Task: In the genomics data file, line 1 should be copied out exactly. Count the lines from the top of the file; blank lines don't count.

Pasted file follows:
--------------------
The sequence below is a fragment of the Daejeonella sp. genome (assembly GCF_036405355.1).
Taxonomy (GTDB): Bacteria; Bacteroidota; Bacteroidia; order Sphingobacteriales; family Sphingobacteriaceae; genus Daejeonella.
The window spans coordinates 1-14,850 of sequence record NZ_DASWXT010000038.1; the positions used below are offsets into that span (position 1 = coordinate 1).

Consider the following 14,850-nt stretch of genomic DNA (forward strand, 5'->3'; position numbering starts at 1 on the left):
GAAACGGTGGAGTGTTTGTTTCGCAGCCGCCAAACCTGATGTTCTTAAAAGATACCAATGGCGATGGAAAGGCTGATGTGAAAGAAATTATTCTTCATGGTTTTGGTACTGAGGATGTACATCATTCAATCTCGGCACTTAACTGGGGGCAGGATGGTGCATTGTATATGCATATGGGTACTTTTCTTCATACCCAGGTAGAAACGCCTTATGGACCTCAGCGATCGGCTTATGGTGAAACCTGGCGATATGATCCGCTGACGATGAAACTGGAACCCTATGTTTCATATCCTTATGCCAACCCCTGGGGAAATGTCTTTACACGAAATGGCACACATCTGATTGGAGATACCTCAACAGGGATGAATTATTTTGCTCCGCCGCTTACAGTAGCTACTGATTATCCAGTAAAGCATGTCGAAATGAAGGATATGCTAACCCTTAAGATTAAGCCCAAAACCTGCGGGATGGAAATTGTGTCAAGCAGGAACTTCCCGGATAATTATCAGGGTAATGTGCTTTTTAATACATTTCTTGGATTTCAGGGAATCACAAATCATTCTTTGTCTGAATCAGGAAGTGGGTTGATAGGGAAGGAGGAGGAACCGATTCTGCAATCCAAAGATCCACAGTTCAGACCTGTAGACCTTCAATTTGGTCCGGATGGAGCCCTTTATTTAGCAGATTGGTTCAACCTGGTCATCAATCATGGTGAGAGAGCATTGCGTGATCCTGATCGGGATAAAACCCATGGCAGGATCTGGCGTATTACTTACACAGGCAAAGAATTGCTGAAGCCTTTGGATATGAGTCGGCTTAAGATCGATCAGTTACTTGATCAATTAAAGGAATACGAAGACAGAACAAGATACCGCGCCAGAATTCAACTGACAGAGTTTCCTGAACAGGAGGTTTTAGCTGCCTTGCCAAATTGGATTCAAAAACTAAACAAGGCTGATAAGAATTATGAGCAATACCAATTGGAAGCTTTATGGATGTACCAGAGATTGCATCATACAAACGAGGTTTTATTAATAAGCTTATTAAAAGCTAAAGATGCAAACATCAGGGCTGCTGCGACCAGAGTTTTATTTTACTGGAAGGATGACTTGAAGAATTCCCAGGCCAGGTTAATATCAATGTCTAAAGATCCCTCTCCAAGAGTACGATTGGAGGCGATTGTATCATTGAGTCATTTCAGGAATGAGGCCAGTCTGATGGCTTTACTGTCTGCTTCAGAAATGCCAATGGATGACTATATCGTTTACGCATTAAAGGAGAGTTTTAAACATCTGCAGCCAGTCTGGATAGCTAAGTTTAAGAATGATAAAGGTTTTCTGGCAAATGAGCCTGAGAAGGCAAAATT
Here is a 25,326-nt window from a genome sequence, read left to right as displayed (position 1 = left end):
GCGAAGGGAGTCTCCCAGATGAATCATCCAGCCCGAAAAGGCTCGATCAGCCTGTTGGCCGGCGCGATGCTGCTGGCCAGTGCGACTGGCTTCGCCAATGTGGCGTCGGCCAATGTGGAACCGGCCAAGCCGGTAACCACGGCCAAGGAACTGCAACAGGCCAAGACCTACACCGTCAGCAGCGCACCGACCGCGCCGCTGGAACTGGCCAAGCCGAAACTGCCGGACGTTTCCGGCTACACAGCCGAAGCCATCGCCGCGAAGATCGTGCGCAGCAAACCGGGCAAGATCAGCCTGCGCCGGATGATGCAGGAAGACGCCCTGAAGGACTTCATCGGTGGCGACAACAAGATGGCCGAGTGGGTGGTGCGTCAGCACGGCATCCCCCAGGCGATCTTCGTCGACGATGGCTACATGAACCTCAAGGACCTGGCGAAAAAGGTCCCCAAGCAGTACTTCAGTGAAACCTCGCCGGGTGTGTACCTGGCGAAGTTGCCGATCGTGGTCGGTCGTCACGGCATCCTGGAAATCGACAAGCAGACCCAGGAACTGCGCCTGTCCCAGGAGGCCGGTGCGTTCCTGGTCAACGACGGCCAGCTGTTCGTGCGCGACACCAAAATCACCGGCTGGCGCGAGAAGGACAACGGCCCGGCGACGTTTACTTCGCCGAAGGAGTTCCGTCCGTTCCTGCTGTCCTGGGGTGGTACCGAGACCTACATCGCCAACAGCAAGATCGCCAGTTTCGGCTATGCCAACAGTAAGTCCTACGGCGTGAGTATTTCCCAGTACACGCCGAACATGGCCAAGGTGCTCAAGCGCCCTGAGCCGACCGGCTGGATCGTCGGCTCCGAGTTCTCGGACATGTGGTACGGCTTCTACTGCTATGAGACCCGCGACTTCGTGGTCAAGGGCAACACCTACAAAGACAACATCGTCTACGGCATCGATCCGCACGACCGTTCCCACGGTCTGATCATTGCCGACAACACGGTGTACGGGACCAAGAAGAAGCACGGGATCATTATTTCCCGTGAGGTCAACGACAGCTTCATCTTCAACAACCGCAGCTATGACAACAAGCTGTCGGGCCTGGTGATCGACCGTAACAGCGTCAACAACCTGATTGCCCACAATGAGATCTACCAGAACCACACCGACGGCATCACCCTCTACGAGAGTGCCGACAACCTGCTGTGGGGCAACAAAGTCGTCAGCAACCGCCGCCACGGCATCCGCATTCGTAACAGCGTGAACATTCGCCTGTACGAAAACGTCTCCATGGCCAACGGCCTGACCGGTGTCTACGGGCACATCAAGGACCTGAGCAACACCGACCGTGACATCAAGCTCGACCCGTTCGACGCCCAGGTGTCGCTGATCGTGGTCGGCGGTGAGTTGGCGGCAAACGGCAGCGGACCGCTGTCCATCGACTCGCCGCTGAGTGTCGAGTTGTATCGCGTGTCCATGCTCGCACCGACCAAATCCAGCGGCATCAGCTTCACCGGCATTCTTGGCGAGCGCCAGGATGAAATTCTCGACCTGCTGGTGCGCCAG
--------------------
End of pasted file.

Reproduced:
The sequence below is a fragment of the Daejeonella sp. genome (assembly GCF_036405355.1).